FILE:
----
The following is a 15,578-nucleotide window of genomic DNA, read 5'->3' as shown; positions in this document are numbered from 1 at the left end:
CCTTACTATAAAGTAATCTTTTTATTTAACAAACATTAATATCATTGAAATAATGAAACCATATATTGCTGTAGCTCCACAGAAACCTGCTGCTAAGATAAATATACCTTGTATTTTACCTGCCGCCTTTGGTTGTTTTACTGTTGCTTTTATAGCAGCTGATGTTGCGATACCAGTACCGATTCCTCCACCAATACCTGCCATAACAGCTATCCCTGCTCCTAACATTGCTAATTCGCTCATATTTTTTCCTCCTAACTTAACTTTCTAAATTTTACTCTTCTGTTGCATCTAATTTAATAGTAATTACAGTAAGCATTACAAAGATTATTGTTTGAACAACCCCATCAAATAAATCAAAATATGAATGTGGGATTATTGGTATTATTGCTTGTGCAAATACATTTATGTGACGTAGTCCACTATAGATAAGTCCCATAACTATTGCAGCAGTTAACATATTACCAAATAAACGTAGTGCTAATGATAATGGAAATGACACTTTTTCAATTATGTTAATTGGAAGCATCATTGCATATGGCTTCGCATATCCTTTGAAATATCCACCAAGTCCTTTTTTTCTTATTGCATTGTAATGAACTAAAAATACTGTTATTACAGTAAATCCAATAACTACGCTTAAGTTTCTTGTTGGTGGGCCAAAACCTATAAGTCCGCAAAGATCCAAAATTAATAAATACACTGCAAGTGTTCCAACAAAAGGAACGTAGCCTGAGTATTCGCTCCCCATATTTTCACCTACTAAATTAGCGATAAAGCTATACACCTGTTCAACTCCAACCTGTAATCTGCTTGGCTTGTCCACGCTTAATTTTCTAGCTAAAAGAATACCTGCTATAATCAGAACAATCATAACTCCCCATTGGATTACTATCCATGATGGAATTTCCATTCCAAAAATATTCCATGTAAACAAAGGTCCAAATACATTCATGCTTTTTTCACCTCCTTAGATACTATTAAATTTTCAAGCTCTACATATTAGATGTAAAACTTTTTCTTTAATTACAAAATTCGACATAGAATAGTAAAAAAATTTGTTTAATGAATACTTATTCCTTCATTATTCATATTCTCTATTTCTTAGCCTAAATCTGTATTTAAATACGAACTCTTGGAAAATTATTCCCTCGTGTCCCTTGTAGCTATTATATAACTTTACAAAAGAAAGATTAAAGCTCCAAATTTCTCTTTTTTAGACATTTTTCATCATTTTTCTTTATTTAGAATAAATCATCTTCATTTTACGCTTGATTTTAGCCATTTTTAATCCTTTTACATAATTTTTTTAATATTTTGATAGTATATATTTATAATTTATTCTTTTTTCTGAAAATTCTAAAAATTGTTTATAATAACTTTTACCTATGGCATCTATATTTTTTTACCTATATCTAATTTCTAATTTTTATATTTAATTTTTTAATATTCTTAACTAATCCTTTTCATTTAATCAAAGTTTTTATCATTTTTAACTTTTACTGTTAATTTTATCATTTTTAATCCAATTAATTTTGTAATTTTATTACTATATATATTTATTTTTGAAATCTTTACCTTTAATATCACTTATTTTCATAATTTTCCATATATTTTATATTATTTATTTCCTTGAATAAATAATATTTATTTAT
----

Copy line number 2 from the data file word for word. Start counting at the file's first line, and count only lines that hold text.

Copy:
CCTTACTATAAAGTAATCTTTTTATTTAACAAACATTAATATCATTGAAATAATGAAACCATATATTGCTGTAGCTCCACAGAAACCTGCTGCTAAGATAAATATACCTTGTATTTTACCTGCCGCCTTTGGTTGTTTTACTGTTGCTTTTATAGCAGCTGATGTTGCGATACCAGTACCGATTCCTCCACCAATACCTGCCATAACAGCTATCCCTGCTCCTAACATTGCTAATTCGCTCATATTTTTTCCTCCTAACTTAACTTTCTAAATTTTACTCTTCTGTTGCATCTAATTTAATAGTAATTACAGTAAGCATTACAAAGATTATTGTTTGAACAACCCCATCAAATAAATCAAAATATGAATGTGGGATTATTGGTATTATTGCTTGTGCAAATACATTTATGTGACGTAGTCCACTATAGATAAGTCCCATAACTATTGCAGCAGTTAACATATTACCAAATAAACGTAGTGCTAATGATAATGGAAATGACACTTTTTCAATTATGTTAATTGGAAGCATCATTGCATATGGCTTCGCATATCCTTTGAAATATCCACCAAGTCCTTTTTTTCTTATTGCATTGTAATGAACTAAAAATACTGTTATTACAGTAAATCCAATAACTACGCTTAAGTTTCTTGTTGGTGGGCCAAAACCTATAAGTCCGCAAAGATCCAAAATTAATAAATACACTGCAAGTGTTCCAACAAAAGGAACGTAGCCTGAGTATTCGCTCCCCATATTTTCACCTACTAAATTAGCGATAAAGCTATACACCTGTTCAACTCCAACCTGTAATCTGCTTGGCTTGTCCACGCTTAATTTTCTAGCTAAAAGAATACCTGCTATAATCAGAACAATCATAACTCCCCATTGGATTACTATCCATGATGGAATTTCCATTCCAAAAATATTCCATGTAAACAAAGGTCCAAATACATTCATGCTTTTTTCACCTCCTTAGATACTATTAAATTTTCAAGCTCTACATATTAGATGTAAAACTTTTTCTTTAATTACAAAATTCGACATAGAATAGTAAAAAAATTTGTTTAATGAATACTTATTCCTTCATTATTCATATTCTCTATTTCTTAGCCTAAATCTGTATTTAAATACGAACTCTTGGAAAATTATTCCCTCGTGTCCCTTGTAGCTATTATATAACTTTACAAAAGAAAGATTAAAGCTCCAAATTTCTCTTTTTTAGACATTTTTCATCATTTTTCTTTATTTAGAATAAATCATCTTCATTTTACGCTTGATTTTAGCCATTTTTAATCCTTTTACATAATTTTTTTAATATTTTGATAGTATATATTTATAATTTATTCTTTTTTCTGAAAATTCTAAAAATTGTTTATAATAACTTTTACCTATGGCATCTATATTTTTTTACCTATATCTAATTTCTAATTTTTATATTTAATTTTTTAATATTCTTAACTAATCCTTTTCATTTAATCAAAGTTTTTATCATTTTTAACTTTTACTGTTAATTTTATCATTTTTAATCCAATTAATTTTGTAATTTTATTACTATATATATTTATTTTTGAAATCTTTACCTTTAATATCACTTATTTTCATAATTTTCCATATATTTTATATTATTTATTTCCTTGAATAAATAATATTTATTTAT